The discovery of Kepler-10b was announced to the public at a winter meeting of the American Astronomical Society on January 10, 2011 in Seattle.[10] On May 23, 2011, the existence of Kepler-10c was confirmed at the 218th AAS meeting in Boston.[11]


Kepler-10 is a G-type star, like the Sun. With a mass of 0.895 (± 0.06) Msun and a radius of 1.056 (± 0.021) Rsun, the star is approximately 10% smaller than and 5% wider than the Sun. The metallicity of Kepler-10, as measured in [Fe/H] (the amount of iron in the star), is -0.15 (± 0.04); this means that Kepler-10 is about 70% as metal-rich as the Sun. Metallicity tends to play a large role in the formation of planets, determining if they form, and what kind of planet they will form.[12] In addition, Kepler-10 is estimated to be 11.9 billion years old and to have an effective temperature of 5627 (± 44) K;[2] To compare, the Sun is younger and hotter, with an age of 4.6 billion years[13] and an effective temperature of 5778 K.[14]

Kepler-10 is located at a distance of 173 (± 27) parsecs from the Earth, which equates to approximately 564 light years. Also, Kepler-10's apparent magnitude, or brightness as seen from Earth, is 10.96; it therefore cannot be seen with the naked eye.[2]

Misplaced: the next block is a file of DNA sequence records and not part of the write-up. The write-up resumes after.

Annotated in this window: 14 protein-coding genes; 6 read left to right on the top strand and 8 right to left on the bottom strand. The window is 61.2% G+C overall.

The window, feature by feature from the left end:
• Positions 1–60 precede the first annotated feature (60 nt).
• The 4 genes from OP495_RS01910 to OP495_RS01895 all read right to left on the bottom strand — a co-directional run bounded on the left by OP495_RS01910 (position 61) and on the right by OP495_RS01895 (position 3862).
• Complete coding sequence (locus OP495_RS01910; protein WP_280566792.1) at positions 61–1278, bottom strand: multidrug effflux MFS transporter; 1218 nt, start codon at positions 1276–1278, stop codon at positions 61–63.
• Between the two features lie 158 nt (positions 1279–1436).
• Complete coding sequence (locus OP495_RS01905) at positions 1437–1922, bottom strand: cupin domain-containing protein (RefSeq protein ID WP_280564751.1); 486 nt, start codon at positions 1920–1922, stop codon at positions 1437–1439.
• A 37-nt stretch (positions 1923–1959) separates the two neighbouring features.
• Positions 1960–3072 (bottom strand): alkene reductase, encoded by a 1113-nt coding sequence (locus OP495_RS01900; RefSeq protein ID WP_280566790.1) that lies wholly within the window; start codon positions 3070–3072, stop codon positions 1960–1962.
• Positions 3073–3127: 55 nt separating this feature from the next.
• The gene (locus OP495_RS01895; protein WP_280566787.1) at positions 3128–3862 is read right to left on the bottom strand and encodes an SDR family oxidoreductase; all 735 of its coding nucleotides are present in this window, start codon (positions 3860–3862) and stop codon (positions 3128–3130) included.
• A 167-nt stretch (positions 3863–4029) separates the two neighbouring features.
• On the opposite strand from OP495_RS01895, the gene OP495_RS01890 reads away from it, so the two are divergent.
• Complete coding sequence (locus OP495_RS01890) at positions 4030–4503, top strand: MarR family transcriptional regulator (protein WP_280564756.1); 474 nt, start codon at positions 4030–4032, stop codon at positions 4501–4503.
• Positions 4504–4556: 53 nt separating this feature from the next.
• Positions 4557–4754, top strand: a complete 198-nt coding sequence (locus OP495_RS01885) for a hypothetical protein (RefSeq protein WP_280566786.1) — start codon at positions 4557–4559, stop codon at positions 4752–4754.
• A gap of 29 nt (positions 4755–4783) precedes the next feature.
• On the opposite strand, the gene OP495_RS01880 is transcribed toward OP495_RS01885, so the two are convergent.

An artist's impression of planet Kepler-10b.

Planetary system[edit]

Per the usual exoplanet nomenclature, the first planet discovered to be orbiting Kepler-10 is called Kepler-10b. Announced in 2011, it was the first rocky planet identified outside the Solar system. The planet has a mass that is 3.33±0.49 times that of Earth's and a radius that is 1.47+0.03
times that of Earth.[1] The planet orbits Kepler-10 at a distance of 0.01684 AU every 0.8375 days; this can be compared to the orbit and orbital period of planet Mercury, which circles the Sun at a distance of 0.3871 AU every 87.97 days.[15] Because the planet orbits so closely to its star, its eccentricity is virtually zero. It, thus, has an extremely circular orbit.[6]

Kepler-10c[7] was also discovered by NASA's Kepler Mission,[16] the second exoplanet found to orbit Kepler-10. Radial-velocity measurements of the body suggest that it has a mass of 17.2±1.9 Earth masses and a radius of 2.35 Earth radii, making it the largest known rocky planet as of 2014. Kepler-10c would orbit Kepler-10 at a distance of 0.24 AU every 45.29 days.[1]

The Kepler-10 planetary system[6]
(in order from star)
Mass Semimajor axis
Orbital period
Eccentricity Inclination Radius
b 3.33±0.49 M 0.01684 0.837495 0 84.8+3.2
c 17.2±1.9 M 0.2410 45.29485 0 89.59+0.25
Kepler-10 System.

See also[edit]